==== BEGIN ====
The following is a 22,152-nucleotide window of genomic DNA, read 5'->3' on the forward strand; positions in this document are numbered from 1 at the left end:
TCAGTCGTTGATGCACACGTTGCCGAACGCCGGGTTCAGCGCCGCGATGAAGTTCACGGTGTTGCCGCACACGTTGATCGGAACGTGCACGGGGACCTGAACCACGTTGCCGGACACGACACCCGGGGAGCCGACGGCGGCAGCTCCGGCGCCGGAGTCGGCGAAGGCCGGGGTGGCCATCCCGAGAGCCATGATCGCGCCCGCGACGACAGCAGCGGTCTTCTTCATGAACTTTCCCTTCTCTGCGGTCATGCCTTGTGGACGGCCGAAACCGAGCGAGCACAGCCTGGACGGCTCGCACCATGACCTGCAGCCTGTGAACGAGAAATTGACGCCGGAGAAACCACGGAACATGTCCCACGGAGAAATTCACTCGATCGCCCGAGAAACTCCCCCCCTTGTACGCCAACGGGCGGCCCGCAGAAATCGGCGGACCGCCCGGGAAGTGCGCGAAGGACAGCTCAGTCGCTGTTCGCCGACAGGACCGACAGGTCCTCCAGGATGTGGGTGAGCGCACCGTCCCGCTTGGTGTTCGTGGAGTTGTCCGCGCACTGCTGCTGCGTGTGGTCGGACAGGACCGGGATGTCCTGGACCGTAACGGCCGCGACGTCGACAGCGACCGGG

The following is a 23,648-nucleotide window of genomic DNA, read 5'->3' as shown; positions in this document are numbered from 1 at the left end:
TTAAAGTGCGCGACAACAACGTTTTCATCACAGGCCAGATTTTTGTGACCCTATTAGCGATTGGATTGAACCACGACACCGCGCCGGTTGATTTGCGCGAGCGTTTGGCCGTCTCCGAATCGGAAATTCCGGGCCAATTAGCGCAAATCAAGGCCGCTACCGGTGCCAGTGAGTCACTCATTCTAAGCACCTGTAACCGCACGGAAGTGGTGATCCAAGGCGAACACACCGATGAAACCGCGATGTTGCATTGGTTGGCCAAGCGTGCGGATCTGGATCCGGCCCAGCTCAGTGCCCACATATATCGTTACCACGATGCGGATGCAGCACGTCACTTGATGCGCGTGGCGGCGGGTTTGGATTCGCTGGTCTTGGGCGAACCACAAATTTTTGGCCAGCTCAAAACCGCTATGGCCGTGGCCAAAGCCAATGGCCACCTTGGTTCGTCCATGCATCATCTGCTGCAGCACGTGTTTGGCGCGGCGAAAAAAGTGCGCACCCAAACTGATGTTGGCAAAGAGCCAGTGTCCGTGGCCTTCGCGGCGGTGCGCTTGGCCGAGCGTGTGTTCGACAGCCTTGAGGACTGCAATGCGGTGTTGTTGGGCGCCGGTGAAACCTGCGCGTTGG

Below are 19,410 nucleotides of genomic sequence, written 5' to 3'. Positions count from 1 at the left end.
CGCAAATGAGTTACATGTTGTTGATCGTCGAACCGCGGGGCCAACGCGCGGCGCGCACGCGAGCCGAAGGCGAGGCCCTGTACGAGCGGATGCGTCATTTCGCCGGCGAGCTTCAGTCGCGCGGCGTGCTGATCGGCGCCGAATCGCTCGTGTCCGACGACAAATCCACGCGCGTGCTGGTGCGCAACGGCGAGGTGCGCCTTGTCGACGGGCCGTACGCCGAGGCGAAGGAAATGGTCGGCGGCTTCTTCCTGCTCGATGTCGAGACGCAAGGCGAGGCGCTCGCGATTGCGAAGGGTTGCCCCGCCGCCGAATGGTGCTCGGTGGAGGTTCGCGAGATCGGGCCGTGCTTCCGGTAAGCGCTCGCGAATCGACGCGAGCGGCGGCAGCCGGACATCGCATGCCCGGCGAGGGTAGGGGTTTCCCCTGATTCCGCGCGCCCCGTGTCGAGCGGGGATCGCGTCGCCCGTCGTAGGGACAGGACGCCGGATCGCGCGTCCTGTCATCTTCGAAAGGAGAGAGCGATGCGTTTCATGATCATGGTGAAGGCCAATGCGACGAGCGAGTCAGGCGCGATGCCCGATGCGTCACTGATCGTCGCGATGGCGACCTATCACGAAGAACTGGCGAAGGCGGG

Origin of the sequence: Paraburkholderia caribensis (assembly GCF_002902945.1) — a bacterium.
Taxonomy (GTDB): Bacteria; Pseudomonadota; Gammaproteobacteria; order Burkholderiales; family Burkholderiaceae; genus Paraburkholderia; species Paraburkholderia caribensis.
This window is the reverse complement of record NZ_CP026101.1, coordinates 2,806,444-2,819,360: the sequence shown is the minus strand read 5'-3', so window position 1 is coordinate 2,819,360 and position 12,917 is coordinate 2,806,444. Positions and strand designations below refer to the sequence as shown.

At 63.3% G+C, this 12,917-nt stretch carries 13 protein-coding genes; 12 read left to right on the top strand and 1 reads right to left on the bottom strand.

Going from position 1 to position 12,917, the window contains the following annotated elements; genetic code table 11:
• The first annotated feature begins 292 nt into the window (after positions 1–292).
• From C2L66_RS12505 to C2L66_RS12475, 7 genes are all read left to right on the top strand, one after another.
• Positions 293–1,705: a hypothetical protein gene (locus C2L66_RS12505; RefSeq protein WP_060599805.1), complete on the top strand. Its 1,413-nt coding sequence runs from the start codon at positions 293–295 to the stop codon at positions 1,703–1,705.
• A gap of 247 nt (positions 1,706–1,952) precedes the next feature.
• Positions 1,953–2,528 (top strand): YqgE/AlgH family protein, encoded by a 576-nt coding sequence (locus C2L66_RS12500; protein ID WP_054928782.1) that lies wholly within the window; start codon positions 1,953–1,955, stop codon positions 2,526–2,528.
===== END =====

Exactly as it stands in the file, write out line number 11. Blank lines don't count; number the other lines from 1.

Going from position 1 to position 12,917, the window contains the following annotated elements; genetic code table 11: